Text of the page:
Arrested Development was recently reprised after a seven-year hiatus. A new season featuring the original cast was posted in its entirety to Netflix on Sunday. Actress Portia de Rossi returned to her role as Lindsay Bluth Fünke, showing the minor changes in appearance typical after seven years of aging and new fashion trends.
Many Arrested Development fans have been quick to criticize her appearance– even insisting that her theoretical plastic surgery has rendered the show unwatchable. In Portia de Rossi’s Face Isn’t Messed Up — We Are, Flavorwire’s Tyler Coates points out the gender bias implicit in such comments.
Everyone has subtly aged a bit in the last few years — David Cross gained weight, as men typically do in their 40s, and Michael Cera lost a lot of the baby fat still visible in his face back when he was 17. But most of the focus has been put on Portia de Rossi…
That her appearance has been cited as a reason why the fourth season of Arrested Development isn’t as good as the previous three, suggesting her face is so distracting that it’s impossible for anyone to laugh at Mitch Hurwitz’s jokes, is more disheartening that the notion that she’s succumbed to pressure and had any sort of plastic surgery.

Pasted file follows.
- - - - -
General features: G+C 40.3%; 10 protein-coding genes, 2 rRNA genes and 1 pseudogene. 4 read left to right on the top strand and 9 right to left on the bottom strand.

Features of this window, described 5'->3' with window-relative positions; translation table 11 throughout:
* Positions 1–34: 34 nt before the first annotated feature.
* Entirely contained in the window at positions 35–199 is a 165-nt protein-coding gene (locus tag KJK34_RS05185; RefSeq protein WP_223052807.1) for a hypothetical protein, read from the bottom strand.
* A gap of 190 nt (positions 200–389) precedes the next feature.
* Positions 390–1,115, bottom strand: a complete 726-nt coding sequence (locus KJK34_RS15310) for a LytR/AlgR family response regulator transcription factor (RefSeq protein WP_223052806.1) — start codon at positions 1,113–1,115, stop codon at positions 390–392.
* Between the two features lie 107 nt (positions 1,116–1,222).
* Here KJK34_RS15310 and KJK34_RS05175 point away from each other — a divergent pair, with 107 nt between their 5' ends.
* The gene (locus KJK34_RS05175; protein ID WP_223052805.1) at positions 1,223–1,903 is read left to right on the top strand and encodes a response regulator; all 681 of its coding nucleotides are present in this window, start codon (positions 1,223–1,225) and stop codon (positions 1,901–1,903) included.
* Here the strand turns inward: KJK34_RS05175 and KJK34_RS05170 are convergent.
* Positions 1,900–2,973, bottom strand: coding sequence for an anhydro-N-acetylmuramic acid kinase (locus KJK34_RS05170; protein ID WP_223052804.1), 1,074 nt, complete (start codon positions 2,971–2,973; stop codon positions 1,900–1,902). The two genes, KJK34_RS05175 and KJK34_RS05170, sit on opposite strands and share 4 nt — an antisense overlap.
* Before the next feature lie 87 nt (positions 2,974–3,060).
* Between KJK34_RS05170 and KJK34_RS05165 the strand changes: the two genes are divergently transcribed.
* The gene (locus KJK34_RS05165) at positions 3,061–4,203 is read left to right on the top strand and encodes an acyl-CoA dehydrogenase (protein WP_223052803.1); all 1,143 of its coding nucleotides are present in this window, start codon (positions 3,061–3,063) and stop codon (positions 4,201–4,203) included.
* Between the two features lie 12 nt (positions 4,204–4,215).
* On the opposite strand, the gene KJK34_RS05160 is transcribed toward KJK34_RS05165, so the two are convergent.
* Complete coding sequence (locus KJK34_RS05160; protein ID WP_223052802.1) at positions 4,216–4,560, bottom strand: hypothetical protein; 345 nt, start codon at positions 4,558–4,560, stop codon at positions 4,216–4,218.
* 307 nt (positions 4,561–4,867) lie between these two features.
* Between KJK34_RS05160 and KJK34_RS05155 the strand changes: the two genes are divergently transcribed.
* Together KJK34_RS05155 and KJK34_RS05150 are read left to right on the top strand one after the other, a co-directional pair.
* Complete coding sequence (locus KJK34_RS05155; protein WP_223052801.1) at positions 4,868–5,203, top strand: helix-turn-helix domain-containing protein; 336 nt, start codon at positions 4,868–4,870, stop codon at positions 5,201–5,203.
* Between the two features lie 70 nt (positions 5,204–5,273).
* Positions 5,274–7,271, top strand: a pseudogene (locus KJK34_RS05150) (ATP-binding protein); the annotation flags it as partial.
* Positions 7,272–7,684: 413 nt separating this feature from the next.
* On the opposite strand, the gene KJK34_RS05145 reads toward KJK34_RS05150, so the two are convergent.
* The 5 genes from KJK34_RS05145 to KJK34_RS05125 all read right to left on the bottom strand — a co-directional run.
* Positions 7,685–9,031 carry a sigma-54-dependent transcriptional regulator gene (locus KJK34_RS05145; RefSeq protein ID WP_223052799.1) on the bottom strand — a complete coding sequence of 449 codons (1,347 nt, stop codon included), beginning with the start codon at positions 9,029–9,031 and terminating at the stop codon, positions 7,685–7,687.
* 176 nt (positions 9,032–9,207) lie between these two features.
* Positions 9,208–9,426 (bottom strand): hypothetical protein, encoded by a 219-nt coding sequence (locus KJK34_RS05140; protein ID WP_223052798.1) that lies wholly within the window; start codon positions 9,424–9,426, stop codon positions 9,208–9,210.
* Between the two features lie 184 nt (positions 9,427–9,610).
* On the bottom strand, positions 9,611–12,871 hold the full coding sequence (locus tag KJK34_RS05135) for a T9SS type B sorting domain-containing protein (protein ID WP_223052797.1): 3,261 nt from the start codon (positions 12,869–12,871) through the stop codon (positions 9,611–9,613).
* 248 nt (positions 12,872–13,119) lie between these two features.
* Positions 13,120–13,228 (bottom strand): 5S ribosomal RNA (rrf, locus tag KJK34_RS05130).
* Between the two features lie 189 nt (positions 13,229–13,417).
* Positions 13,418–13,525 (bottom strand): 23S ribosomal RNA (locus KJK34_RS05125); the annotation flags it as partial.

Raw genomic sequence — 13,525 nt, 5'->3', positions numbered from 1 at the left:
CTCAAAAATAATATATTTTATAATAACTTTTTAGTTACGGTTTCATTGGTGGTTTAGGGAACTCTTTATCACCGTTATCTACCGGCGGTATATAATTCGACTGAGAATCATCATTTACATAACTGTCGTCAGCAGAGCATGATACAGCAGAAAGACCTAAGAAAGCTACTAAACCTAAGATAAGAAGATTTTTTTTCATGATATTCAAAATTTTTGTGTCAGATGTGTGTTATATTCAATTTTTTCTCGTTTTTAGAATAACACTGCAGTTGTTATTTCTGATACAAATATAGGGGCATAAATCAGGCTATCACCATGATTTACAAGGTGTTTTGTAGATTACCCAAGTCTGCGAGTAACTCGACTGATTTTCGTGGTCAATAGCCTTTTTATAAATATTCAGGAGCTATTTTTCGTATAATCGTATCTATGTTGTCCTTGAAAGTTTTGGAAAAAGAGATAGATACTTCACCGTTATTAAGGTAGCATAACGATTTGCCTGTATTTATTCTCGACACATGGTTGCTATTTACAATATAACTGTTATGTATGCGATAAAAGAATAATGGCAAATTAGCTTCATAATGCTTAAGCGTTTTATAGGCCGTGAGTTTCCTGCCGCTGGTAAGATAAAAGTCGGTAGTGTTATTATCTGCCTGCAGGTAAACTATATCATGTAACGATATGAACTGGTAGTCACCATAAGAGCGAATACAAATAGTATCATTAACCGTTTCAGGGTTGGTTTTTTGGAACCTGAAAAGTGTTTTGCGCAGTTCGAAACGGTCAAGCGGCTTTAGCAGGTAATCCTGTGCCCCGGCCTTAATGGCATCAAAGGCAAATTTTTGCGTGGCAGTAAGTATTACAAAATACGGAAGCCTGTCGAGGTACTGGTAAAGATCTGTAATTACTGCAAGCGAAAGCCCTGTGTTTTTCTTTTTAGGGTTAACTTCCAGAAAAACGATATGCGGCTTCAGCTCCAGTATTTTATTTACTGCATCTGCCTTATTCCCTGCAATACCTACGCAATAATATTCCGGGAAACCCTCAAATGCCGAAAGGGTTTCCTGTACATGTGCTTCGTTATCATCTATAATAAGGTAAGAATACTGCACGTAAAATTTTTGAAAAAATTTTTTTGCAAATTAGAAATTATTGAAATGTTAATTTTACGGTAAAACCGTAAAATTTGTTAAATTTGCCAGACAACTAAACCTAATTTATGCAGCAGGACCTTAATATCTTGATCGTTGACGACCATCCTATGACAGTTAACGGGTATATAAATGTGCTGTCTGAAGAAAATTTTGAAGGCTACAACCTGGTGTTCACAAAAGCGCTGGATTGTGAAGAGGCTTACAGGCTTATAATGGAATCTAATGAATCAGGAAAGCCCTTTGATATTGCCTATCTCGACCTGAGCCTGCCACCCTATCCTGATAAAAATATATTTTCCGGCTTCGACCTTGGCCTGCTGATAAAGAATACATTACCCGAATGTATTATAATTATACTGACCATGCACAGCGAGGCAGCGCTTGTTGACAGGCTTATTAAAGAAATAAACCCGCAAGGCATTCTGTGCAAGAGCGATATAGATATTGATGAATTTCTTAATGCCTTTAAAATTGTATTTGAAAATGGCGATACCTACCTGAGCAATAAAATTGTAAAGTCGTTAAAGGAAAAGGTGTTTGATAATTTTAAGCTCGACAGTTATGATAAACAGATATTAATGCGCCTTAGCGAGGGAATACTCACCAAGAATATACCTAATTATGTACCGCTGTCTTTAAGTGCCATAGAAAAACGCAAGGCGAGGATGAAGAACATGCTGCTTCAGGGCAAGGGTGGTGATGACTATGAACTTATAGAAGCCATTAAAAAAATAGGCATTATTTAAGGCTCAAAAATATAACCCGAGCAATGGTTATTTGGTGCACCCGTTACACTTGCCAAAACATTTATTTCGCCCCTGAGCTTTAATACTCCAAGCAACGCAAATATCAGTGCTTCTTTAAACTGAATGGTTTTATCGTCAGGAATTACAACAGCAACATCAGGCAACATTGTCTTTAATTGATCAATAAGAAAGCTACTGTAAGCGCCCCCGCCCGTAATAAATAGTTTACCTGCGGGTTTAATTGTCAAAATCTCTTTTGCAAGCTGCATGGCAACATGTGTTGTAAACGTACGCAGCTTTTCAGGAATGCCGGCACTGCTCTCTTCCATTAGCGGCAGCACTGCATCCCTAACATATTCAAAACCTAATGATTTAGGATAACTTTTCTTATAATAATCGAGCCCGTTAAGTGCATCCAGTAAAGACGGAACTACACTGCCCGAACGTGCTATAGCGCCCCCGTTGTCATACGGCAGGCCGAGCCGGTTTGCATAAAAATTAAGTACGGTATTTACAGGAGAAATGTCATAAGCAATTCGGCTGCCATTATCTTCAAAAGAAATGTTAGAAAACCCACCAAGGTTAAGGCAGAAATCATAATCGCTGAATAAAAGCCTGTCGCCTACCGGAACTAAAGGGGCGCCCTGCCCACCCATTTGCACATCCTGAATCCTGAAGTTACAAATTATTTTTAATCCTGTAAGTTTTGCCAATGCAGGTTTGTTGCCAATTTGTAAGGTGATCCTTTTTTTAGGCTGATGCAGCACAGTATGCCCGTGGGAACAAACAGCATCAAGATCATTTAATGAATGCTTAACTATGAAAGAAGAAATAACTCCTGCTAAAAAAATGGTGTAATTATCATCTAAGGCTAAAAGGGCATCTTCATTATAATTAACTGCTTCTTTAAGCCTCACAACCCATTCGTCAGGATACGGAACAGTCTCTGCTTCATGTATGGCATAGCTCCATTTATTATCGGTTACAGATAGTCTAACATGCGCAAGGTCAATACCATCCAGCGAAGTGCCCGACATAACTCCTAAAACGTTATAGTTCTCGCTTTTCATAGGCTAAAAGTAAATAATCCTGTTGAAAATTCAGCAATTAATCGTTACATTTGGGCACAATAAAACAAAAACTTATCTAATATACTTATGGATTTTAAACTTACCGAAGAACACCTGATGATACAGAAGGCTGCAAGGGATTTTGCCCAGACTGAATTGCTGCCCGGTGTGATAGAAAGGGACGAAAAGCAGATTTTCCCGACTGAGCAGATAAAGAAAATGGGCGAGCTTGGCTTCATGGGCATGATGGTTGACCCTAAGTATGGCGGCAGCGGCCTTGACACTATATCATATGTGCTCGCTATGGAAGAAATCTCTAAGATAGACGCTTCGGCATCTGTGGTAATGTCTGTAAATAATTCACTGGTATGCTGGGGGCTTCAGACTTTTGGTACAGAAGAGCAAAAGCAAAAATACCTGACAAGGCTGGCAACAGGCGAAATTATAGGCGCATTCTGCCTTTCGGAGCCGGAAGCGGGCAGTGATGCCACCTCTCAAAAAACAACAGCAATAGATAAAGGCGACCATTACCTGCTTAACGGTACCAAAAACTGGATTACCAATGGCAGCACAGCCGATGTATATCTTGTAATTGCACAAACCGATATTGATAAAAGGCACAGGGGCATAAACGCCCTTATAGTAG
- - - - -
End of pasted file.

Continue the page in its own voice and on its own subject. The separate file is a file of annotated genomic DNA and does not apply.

Coates brings up de Rossi’s struggles with eating disorders in the past. This calls to mind the lack of empathy implicit in the idea that the appearance of human beings should be freely criticized over the internet. Also noted is the faulty logic leading to the idea that she’s aged abnormally at all. The entire article is well worth the read, but perhaps the most important argument Coates offers is this:
What we should be talking about… is how a woman’s appearance can be the center of conversation and why we are so obsessed with an actress’s looks…and why the conversation so rarely includes a male actor’s appearance. The answer is an easy one: we live in a sexist culture in which the women we admire for their talents, good looks, and celebrity must at all times retain the subjective ideals we place upon them. Perhaps it’s more appropriate to say that anyone unable to enjoy a show because one of its stars does not look perfect says more about the viewer’s own problems and less about the actor’s.
Photo credit: Fame Pictures, Inc, under Creative Commons license